by Louise Worsley

Expert PMs make better decisions

Human Resources

Expert PMs make better decisions.
Expert PMs make better decisions

How is it that some people make better decisions than others? 

Is it luck? Is it expertise? Research suggests that experts seem to be able to tap into experiences and intuitions that just aren’t accessible to new-to-the-field practitioners. 

They appear to recognise and react to patterns and signs that other people just don’t see – or if they do see them, they are unaware of their significance.

Experts don’t analyse all the options; they don’t need to

Gary Klein, in his groundbreaking work on decision making, examined how professionals in highly pressurised environments (e.g. firemen, doctors, nurses) made life-saving decisions.

When asked to relate their thought processes – how they analysed and then decided upon the right actions to take – the surprising finding was that they didn’t! Well not in the way we might expect.

The analytical view of decision making suggests that what we do is assess options and then pick the one which is appropriate and the most likely to yield success.

It was found that experts are simply better and faster at doing this than the rest of us. What Klein discovered was that the experts could not actually relate to this process and had no feeling of going through options. 

They merely saw the situation and somehow knew what was the right action to take.

So is analysis helpful in decision making?

The answer is most decidedly yes. Klein found that less experienced practitioners, who are unable to access this “intuition”, are more likely to make use of analysis approaches to assessing options. 

And, more crucially, experts when faced with situations which they had not encountered before or where the situations were unclear or contained anomalies which triggered concerns, did have to access and make use of analytical approaches.

Decision making through ‘intuition’ seems to be developed over time from exposure to a variety of experiences. It is akin to the idea of ‘sense-making’ – the ability to size up a situation. 

'Sense-making' not only allows experts to quickly assess and react to a situation, but it also allows them to recognise anomalies earlier.

It signals the need to seek out further information to confirm or disregard the need to react to issues that others might not even have seen yet. 

It prompts the judgement to apply and draw upon additional decision making analysis approaches.

How do we develop expert decision making?

It certainly seems that we do need an understanding of the process and principles underpinning our discipline area. 

That’s how we grow initial understanding and what supports us when it is necessary to review the situation from first principles.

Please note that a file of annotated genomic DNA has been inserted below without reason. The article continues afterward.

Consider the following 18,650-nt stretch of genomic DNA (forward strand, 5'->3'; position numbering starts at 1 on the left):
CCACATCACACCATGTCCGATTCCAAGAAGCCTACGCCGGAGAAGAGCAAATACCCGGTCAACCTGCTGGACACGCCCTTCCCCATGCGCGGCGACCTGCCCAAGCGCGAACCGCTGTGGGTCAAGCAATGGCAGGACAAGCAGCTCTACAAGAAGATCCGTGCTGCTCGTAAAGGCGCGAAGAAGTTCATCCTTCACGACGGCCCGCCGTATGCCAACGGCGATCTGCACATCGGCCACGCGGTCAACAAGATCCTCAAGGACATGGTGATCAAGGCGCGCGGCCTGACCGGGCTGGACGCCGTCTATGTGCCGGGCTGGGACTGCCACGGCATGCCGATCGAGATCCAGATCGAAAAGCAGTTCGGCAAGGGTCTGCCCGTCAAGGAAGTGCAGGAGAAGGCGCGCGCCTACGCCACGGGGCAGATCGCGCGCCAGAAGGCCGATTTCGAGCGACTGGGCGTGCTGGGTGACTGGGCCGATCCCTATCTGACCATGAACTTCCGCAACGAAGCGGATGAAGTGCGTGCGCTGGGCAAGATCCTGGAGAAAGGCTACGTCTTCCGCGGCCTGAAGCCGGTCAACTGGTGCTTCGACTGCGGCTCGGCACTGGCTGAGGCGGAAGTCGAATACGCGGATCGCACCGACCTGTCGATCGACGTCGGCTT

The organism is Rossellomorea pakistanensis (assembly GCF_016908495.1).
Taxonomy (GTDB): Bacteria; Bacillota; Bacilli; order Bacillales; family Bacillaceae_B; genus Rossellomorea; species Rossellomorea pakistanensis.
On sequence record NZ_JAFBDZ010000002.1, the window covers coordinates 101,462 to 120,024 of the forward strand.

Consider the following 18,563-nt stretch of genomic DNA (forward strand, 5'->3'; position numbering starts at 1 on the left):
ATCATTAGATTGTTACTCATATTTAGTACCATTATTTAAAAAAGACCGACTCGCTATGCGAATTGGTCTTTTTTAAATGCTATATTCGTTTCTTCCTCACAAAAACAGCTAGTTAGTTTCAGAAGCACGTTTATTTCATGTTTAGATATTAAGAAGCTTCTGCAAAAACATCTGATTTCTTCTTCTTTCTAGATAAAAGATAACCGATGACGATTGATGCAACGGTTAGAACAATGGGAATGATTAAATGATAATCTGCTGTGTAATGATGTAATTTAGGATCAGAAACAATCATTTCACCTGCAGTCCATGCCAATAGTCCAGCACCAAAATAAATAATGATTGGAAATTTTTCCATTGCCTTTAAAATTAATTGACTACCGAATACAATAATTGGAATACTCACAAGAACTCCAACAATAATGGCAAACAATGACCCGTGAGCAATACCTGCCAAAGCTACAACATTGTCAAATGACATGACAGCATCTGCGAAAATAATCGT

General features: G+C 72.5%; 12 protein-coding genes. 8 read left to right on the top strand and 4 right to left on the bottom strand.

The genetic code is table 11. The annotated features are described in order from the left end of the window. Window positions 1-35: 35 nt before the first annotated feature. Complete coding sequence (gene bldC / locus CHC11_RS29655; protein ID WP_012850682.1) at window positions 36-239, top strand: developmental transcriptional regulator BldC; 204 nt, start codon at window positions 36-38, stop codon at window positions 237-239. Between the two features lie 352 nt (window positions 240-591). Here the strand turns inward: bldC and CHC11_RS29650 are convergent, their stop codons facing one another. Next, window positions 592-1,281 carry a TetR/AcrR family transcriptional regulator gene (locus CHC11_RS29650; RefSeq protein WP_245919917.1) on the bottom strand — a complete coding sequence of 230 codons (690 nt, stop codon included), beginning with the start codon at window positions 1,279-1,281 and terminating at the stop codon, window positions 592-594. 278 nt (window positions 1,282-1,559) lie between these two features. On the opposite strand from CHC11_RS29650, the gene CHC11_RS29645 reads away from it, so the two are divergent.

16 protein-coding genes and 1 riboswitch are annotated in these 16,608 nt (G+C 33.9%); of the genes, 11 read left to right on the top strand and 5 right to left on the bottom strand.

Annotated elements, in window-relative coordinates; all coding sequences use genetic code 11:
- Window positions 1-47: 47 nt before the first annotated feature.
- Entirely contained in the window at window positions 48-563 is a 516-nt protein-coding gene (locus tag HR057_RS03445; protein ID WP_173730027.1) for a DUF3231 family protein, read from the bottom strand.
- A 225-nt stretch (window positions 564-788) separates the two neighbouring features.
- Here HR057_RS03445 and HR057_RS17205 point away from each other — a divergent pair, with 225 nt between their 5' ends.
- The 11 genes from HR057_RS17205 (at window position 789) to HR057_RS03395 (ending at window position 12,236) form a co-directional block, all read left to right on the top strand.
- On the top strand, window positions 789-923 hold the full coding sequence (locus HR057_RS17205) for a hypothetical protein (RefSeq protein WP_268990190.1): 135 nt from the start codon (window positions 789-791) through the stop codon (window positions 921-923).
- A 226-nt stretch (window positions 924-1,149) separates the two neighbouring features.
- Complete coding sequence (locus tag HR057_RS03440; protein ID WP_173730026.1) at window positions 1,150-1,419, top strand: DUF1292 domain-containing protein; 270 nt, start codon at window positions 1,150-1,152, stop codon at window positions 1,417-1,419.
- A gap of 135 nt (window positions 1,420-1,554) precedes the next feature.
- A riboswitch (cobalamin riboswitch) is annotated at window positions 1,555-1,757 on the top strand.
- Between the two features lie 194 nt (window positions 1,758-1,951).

In the field of project management, methods and accreditation such as PRINCE2, PMP, APMP,MSP are recognised as underpinning understanding, but it is also now generally recognised that these are insufficient on their own to develop expertise.

Experience of projects helps us to further develop our intuition, but we know that it is the range of experiences not simply the years or experience in the field that matters. 

And whether we learn from those experiences is often a rather haphazard affair.

The answer lies in Klein’s assertion: Experts make better decisions because they are better at making sense of their environment and selecting the right decision making strategies.

As we develop ourselves and our project teams beyond processes and methods the focus must be on the practice and improvement of decision making capability in complex environments. 

That translates into a more active approach to capability development - more information sharing and less training; more decision making exercises (1) less process learning, more story sharing (1) less lessons learned reports; more conversations with experts (1) and less show and tell.  I’m sure you can think of many more.

We leave you with some prompt questions for your active learning plans:

-  What are the key decisions I make that make a difference to the success and failure of my projects?

-  What decisions do I find difficult?

-  What decision making strategies am I drawing upon?

-  How can I get better?

Decision making exercises and conversations with experts are both techniques used on the PiCubed Advanced Project Management specialised short course – for more information on this course, contact Sally Pike, spike@pi3.co.za

Additional reference:

Klein, G. (1999). Sources of Power: How People Make Decisions. MIT Press.

Louise Worsley, director of PiCubed

www.pi3.co.za
 

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